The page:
The Importance of Being Earnest – Act II, Part Two

I hope you have not been leading a double
life, pretending to be wicked and being really good all the time.
That would be hypocrisy.
(See Important Quotations Explained)

Summary
When Algernon appears in the doorway, Jack is furious,
not only because Algernon is there, but also because he is disguised
as Jack’s own invented, and now presumably dead, brother. Cecily
takes Jack’s anger as part of the long-standing ill feeling between
the two brothers and insists that Jack shake hands with Algernon,
who has evidently been telling her about his good offices toward
his poor friend Bunbury. Jack is apoplectic at the idea of Algernon
talking to Cecily about Bunbury, but he can do nothing. He cannot
expose Algernon without revealing his own deceptions and hypocrisy,
and so he has to go along with the charade.
Jack wants Algernon to leave, but Algernon refuses as
long as Jack is in mourning. As Jack goes off to change his clothes,
Algernon soliloquizes briefly about being in love with Cecily. When
she comes back to water the garden, he uses the opportunity to propose
to her. He is surprised to discover that Cecily already considers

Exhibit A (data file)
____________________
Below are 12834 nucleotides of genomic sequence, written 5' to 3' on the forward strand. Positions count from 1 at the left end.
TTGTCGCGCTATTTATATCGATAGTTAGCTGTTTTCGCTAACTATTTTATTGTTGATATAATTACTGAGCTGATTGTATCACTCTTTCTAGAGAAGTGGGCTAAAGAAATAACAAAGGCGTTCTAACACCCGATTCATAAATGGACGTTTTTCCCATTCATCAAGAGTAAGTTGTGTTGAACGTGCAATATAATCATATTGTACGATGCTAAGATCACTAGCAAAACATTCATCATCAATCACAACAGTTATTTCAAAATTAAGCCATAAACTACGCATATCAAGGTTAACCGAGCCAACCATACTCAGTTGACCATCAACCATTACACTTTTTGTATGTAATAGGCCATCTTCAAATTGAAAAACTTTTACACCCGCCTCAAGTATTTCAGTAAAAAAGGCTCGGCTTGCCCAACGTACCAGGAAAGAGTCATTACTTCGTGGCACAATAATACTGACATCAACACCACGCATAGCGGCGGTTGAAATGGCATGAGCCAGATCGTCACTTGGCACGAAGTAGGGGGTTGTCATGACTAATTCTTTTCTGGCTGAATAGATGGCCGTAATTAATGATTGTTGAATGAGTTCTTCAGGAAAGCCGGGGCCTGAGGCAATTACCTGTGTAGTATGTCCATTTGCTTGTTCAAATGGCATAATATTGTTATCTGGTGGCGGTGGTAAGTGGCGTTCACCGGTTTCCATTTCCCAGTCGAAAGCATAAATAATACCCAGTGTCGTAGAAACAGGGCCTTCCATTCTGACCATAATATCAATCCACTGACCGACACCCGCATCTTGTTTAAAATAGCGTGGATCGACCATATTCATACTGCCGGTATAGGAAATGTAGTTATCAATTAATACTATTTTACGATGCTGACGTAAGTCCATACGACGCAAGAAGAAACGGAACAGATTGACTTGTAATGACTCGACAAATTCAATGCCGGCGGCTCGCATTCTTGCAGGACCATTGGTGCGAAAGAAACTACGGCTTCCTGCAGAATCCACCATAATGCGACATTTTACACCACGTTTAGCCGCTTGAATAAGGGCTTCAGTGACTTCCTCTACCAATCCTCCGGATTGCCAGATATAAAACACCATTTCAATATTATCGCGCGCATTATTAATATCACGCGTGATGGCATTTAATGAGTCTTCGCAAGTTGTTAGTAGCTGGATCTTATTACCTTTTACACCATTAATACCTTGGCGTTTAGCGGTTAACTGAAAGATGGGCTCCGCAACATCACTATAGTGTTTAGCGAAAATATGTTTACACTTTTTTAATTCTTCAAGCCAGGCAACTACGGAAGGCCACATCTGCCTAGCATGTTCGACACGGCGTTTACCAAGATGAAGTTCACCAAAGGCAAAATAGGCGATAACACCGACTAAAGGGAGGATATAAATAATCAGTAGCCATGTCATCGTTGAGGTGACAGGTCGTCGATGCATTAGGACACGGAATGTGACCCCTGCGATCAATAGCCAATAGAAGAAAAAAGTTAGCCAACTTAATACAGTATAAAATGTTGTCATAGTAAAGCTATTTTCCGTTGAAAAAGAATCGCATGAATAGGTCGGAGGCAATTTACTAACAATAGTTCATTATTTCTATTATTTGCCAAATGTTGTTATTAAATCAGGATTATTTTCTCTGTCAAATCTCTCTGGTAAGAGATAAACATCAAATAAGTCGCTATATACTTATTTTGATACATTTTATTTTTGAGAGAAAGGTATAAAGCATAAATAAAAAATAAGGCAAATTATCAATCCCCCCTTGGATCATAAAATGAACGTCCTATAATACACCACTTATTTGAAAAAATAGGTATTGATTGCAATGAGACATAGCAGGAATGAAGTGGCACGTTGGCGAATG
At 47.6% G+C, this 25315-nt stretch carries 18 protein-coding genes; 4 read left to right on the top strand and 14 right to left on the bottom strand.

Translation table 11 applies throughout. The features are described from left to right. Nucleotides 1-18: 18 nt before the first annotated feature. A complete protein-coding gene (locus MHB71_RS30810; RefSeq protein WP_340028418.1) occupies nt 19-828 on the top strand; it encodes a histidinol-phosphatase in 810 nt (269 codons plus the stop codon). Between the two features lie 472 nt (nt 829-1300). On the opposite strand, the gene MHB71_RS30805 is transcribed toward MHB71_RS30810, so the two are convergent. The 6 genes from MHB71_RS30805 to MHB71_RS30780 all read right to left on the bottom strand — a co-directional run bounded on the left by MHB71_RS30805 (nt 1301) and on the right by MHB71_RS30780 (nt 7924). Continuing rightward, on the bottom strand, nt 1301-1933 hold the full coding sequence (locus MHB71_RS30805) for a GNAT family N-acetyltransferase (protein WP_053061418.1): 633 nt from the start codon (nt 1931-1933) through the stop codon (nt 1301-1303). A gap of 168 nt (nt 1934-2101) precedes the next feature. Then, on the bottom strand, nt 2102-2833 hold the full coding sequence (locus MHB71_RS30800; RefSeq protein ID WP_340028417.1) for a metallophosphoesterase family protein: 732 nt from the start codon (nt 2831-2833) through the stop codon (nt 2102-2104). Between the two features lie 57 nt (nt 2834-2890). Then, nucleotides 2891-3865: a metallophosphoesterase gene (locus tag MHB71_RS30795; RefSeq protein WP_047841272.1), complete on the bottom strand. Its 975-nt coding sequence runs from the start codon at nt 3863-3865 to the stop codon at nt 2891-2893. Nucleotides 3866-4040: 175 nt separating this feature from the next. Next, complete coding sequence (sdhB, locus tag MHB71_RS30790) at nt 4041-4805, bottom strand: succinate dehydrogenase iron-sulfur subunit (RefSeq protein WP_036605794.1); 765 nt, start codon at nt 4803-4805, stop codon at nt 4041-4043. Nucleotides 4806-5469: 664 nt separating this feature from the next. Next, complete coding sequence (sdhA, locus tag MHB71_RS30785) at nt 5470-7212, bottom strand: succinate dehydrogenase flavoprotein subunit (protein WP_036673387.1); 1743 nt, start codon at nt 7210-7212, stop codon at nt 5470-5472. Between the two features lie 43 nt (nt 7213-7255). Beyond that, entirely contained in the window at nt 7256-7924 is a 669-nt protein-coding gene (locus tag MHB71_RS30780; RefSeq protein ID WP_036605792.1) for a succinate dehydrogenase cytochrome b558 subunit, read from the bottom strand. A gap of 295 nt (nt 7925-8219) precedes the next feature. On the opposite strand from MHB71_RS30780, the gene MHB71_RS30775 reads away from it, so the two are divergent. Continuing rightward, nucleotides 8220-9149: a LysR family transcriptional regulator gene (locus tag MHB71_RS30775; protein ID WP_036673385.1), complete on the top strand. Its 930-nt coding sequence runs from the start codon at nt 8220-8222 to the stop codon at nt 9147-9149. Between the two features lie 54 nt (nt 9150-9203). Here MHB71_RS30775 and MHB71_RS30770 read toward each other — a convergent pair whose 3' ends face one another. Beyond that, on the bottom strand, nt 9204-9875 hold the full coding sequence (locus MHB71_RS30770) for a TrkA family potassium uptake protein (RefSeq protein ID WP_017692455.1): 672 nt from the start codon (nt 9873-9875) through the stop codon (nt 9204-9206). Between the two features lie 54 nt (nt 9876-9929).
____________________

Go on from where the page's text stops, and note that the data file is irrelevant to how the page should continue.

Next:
herself engaged to him and charmed when she reveals that her sustained fascination
with “Uncle Jack’s brother” had moved her, some months previously,
to invent an elaborate romance between herself and Ernest. Cecily
has created an entire relationship, complete with love letters (written
by herself), a ring, a broken engagement, and a reconciliation,
and chronicled it in her diary. Algernon is less enchanted with
the news that part of Cecily’s interest in him derives from the
name Ernest, which, echoing Gwendolen, Cecily says “inspires absolute
confidence.”
Algernon goes off in search of Dr. Chasuble to see about
getting himself christened Ernest. Meanwhile, Gwendolen arrives,
having decided to pay an unexpected call at the Manor House. She